After a promising enough start, one that adequately addresses expository matters and demonstrates appreciable concern for technological and cultural progression, Surrogates soon diverges into a succession of hackneyed action sequences (read: chases), which, in turn, eschew the many existential possibilities that its premise affords as the film instead focuses tirelessly on winning over audiences with little more than banal visceral motifs. Not surprisingly, the movie wasn't pre-screened for critics. In this, Surrogates still garnered modest attention thanks to its subversively dystopian flare and, moreover, leading man Bruce Willis. It banked a front-loaded $38.5 million during its US theatrical run, but fared better on the international stage.
In the not-so-distant future-a world that looks all too much like ours today-robotic stand-ins (AKA surrogates) live out the day-to-day lives of their human operators, who safely control their surrogates from home. Though originally intended for medical and military use, the numerous practical applications of this biotechnological breakthrough eventually led to widespread consumerism-soon after its approval, 98% of the world began incorporating surrogates into their daily lives. In this, communicable diseases and crime all but vanquish, as does racism and sexism withstanding any logical explanation. (The implication that these -isms are purely human constructs feels more than a little cheap, as human nature would still prevail, no?). With these claims in mind, surrogacy is advertised as "Like life, but better," though the impetuous shift to such life-redefining technology isn't bought by all. Small communes of Dreads-humans who live free of surrogate influence-exist throughout the country. Their makeshift municipalities are characterized by squalor and intolerance; their rights constantly impeded upon. The whole situation is akin to humanity turning a deaf ear to the very thing that marks its transcendence: a consciously experiential life.
Though the conceit of surrogacy bears some interesting notions regarding progress and humanity, the end result is half-baked. Wiping out communicable disease hardly seems sufficient in justifying the gross increase in sedentary lifestyles that would result from users spending days at a time occupying their surrogates (and the gross increase in heart disease that is sure to follow). "No more going to the gym!" a surrogate commercial boasts, obviously hinting at American superficiality, while ignoring all other factors. This is the problem with Surrogates: it assumes too much. With philosophical implications that are lowbrow at best, the picture revels in contrived logic and annoying twists to fill the void left by director Jonathan Mostow's lack of care. Realistically, the film could work as an allegory for our dependence on technology and the way we guise ourselves with internet-granted anonymity. However, the movie really has nothing to say about this relationship, save that one never knows who they're talking to online. Other commentaries about the shortcomings of digital dependence exist-which include perpetual surveillance, identity theft, and social distancing-but in light, irrelevant strokes that act in service of the action, not vice versa. Worse, issues of humanity are forced-life as we know it is drafted as empathetic rather than wondrous. Mostow's picture is so busy painting mankind as egotistical-yet-likably-pathetic that it even confuses unintentional comedy as drama. A scene where we see society literally come to a halt as every working surrogate simultaneously shuts down fails to feel liberating or affecting and instead just reads as silly. Like the titular constructs, Surrogates is merely a front devoid of life and passion.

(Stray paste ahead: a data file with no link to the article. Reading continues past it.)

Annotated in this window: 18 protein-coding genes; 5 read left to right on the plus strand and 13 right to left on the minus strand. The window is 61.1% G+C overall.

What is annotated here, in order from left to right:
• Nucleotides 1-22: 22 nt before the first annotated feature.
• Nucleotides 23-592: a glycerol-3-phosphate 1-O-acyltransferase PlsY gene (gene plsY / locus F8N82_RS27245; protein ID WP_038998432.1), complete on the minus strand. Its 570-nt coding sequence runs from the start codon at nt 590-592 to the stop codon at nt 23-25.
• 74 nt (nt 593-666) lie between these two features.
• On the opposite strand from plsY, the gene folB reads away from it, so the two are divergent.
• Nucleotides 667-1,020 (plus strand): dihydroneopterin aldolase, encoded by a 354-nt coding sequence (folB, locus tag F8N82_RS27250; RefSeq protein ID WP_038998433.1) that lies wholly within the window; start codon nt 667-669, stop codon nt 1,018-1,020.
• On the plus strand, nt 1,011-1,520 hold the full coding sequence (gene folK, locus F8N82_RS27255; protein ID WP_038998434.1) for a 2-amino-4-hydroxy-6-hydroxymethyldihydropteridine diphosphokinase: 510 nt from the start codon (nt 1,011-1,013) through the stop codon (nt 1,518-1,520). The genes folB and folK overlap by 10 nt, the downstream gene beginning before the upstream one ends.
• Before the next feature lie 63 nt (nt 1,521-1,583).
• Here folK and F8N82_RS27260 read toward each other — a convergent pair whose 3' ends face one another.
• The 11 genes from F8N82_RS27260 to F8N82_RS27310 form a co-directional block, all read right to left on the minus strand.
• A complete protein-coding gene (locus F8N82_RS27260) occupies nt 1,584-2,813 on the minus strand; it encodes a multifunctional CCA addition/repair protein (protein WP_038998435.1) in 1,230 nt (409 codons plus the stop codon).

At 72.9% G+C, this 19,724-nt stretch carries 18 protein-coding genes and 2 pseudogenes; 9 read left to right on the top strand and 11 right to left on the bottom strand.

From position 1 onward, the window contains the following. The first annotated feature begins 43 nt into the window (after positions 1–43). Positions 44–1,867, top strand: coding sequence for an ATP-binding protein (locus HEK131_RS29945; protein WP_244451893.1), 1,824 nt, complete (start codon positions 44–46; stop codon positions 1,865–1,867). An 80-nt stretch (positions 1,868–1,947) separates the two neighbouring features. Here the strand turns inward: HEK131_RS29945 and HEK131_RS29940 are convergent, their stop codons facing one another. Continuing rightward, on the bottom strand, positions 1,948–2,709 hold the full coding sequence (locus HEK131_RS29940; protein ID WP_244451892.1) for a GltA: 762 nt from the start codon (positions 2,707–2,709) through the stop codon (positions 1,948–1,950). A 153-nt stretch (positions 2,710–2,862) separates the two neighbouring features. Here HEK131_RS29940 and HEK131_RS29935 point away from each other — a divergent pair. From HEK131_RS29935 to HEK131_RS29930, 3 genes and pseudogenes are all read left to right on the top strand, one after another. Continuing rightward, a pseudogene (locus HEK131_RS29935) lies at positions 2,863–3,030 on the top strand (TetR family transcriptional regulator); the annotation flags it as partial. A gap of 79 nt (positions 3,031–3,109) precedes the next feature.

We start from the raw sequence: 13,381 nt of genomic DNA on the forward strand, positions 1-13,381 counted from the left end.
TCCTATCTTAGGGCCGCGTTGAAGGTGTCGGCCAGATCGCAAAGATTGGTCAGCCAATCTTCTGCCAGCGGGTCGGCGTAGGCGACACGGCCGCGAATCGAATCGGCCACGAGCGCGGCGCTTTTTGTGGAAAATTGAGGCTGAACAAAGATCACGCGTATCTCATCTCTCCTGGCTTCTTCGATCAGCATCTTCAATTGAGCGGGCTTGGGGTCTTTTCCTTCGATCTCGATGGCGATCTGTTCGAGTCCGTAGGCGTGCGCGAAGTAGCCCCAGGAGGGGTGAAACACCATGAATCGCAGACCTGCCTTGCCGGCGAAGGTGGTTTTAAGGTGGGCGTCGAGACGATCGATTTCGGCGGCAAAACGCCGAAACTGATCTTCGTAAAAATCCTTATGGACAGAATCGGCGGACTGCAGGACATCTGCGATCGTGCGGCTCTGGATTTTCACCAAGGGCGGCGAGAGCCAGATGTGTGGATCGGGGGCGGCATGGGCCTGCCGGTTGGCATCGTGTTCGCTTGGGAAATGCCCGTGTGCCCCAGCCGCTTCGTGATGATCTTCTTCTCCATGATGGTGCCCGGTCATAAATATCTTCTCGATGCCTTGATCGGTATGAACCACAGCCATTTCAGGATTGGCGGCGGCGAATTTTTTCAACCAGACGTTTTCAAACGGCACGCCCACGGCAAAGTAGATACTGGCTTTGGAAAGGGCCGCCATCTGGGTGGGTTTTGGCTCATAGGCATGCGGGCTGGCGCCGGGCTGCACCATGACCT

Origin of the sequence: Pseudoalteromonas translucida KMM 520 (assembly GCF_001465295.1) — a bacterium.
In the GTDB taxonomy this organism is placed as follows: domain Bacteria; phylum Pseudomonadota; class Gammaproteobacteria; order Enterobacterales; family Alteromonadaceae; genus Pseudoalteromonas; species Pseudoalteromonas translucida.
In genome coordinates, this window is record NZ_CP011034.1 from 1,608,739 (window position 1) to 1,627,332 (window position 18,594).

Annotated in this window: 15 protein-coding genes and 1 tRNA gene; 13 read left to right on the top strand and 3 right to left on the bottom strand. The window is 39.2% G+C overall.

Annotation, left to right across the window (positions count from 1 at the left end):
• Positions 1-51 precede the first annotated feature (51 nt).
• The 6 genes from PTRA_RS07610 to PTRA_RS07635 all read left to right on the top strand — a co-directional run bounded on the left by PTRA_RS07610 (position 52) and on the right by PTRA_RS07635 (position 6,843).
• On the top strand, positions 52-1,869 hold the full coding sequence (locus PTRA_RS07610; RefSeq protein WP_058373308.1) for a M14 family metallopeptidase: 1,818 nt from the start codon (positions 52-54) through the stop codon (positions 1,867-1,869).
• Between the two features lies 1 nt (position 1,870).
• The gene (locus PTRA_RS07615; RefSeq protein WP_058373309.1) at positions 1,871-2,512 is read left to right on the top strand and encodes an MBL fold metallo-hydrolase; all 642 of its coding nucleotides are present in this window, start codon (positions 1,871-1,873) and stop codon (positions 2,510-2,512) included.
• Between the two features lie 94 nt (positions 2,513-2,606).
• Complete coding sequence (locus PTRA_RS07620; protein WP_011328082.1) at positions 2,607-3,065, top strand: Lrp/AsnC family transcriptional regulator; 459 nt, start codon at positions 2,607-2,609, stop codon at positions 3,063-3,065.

Casting aside my complaints about the movie, this Blu-ray from Touchstone is adequate, and exhibits sound and picture quality beyond the capabilities of SD. Visually, Surrogates is a unique film, though, in this instance, such a descriptor is neither a negative or positive. Omnipresent is an unmistakable, chilling hue that adds to the air of futuristic sterility in the now robocentric society. That said, colors can sometimes feel matted, particularly when Mostow tries to pass off existing buildings as ultramodern architectural via digital adjustment. Not only does such a motif feel lazy from a cinematic standpoint, but it hardly translates as immersive from a visual one. Aside from this minor quip, the image's grain structure is well represented and allocates dimension fairly well. At times it looks inconsistent, becoming too smooth or awkwardly noisy, though this may be a play on the film's man/robot duality. If anything, the release's 5.1 DTS-HD audio track is more impressive, as it runs the gamut of possible peripheral noises and action effects, all of which are delivered with a crisp, exacting finish. I would say the overall representation here is above average, though not so much that I would even consider recommending the BD to those who haven't seen the film.
Distributor: Touchstone Pictures
Cast: Bruce Willis, Radha Mitchell, Rosamund Pike, James Cromwell and Ving Rhames
Director: Jonathan Mostow
Screenwriters: Michael Ferris and John Brancato
Producers: David Hoberman, Todd Lieberman and Max Handelman
Genre: Science Fiction Thriller
Rating: PG-13 for intense sequences of violence, disturbing images, language, sexuality and a drug-related scene.
Running time: 98 min.